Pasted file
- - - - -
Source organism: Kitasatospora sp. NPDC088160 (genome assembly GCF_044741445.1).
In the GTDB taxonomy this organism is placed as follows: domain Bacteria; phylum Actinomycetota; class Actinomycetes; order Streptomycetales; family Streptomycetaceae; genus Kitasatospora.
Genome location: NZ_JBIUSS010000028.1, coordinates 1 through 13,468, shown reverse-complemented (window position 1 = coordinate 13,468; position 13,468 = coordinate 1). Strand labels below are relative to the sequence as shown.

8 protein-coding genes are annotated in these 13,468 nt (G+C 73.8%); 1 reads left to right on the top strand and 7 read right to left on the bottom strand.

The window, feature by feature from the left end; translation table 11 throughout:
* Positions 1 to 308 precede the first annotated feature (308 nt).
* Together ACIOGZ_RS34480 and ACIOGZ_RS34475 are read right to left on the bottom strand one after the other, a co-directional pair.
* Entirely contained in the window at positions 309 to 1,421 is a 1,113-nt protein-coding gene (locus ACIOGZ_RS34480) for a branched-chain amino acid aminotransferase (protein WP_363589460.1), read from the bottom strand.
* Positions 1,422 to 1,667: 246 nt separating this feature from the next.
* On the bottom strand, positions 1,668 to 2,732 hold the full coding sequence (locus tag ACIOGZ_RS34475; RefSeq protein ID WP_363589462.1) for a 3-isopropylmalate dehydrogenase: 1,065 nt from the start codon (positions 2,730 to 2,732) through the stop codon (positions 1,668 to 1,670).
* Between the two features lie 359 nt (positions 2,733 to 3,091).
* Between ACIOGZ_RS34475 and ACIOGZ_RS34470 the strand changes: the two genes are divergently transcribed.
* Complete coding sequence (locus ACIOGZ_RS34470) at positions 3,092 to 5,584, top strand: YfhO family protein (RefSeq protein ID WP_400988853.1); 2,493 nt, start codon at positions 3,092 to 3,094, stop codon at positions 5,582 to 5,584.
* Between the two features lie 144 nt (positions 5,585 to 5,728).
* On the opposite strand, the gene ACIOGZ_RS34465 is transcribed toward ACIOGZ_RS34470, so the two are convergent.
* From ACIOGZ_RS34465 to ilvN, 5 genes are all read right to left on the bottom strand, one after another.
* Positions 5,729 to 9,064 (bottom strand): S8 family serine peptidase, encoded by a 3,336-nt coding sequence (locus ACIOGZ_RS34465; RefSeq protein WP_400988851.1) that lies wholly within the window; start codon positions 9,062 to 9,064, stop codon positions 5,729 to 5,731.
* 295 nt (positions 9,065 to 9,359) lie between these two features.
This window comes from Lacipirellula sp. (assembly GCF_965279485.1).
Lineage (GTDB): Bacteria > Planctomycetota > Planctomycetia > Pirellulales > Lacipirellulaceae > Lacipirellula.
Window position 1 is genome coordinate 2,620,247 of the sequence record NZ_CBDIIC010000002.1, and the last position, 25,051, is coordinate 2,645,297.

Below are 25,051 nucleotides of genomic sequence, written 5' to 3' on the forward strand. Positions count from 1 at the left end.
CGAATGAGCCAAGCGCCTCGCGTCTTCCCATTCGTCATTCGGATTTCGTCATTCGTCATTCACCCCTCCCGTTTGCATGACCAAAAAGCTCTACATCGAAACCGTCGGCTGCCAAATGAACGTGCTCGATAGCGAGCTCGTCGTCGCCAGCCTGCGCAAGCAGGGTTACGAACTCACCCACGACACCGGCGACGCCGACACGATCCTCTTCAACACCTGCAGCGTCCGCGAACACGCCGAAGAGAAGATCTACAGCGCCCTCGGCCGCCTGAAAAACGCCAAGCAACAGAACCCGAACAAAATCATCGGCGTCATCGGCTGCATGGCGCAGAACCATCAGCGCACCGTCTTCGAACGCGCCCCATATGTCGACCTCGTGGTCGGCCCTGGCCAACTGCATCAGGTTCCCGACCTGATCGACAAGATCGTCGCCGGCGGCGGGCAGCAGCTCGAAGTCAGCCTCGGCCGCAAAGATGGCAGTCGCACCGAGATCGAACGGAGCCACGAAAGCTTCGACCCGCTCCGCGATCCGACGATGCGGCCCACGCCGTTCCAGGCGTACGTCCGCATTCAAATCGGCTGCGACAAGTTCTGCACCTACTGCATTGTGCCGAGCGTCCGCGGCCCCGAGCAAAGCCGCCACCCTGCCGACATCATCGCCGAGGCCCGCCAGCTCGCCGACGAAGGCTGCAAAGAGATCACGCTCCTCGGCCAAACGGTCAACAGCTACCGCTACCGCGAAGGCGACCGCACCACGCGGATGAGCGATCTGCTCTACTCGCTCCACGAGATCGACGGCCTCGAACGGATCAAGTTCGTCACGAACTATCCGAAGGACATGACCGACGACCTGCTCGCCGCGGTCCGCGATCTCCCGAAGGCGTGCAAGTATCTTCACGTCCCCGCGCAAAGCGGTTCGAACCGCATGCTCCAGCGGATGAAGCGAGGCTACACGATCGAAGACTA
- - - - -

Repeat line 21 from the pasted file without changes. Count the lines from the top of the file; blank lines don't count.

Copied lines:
Window position 1 is genome coordinate 2,620,247 of the sequence record NZ_CBDIIC010000002.1, and the last position, 25,051, is coordinate 2,645,297.